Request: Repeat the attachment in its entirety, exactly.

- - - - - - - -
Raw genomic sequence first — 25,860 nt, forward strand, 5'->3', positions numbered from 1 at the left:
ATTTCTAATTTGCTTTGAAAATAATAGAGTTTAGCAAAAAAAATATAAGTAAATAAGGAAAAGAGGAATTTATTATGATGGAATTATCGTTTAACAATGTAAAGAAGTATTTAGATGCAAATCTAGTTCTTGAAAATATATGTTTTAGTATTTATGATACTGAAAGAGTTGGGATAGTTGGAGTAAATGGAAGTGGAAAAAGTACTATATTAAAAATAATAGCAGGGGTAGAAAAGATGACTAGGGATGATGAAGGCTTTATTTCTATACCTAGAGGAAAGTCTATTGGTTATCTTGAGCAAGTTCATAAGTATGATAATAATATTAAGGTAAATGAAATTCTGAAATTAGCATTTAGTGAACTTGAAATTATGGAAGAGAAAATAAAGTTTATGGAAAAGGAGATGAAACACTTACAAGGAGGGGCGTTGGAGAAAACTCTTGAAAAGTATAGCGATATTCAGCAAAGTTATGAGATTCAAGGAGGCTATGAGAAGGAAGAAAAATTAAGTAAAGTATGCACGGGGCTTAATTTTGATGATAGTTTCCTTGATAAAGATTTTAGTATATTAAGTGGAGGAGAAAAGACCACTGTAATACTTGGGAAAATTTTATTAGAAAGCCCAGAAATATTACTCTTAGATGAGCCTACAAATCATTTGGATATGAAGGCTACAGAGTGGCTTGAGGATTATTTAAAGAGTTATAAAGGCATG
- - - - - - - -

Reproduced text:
Raw genomic sequence first — 25,860 nt, forward strand, 5'->3', positions numbered from 1 at the left:
ATTTCTAATTTGCTTTGAAAATAATAGAGTTTAGCAAAAAAAATATAAGTAAATAAGGAAAAGAGGAATTTATTATGATGGAATTATCGTTTAACAATGTAAAGAAGTATTTAGATGCAAATCTAGTTCTTGAAAATATATGTTTTAGTATTTATGATACTGAAAGAGTTGGGATAGTTGGAGTAAATGGAAGTGGAAAAAGTACTATATTAAAAATAATAGCAGGGGTAGAAAAGATGACTAGGGATGATGAAGGCTTTATTTCTATACCTAGAGGAAAGTCTATTGGTTATCTTGAGCAAGTTCATAAGTATGATAATAATATTAAGGTAAATGAAATTCTGAAATTAGCATTTAGTGAACTTGAAATTATGGAAGAGAAAATAAAGTTTATGGAAAAGGAGATGAAACACTTACAAGGAGGGGCGTTGGAGAAAACTCTTGAAAAGTATAGCGATATTCAGCAAAGTTATGAGATTCAAGGAGGCTATGAGAAGGAAGAAAAATTAAGTAAAGTATGCACGGGGCTTAATTTTGATGATAGTTTCCTTGATAAAGATTTTAGTATATTAAGTGGAGGAGAAAAGACCACTGTAATACTTGGGAAAATTTTATTAGAAAGCCCAGAAATATTACTCTTAGATGAGCCTACAAATCATTTGGATATGAAGGCTACAGAGTGGCTTGAGGATTATTTAAAGAGTTATAAAGGCATG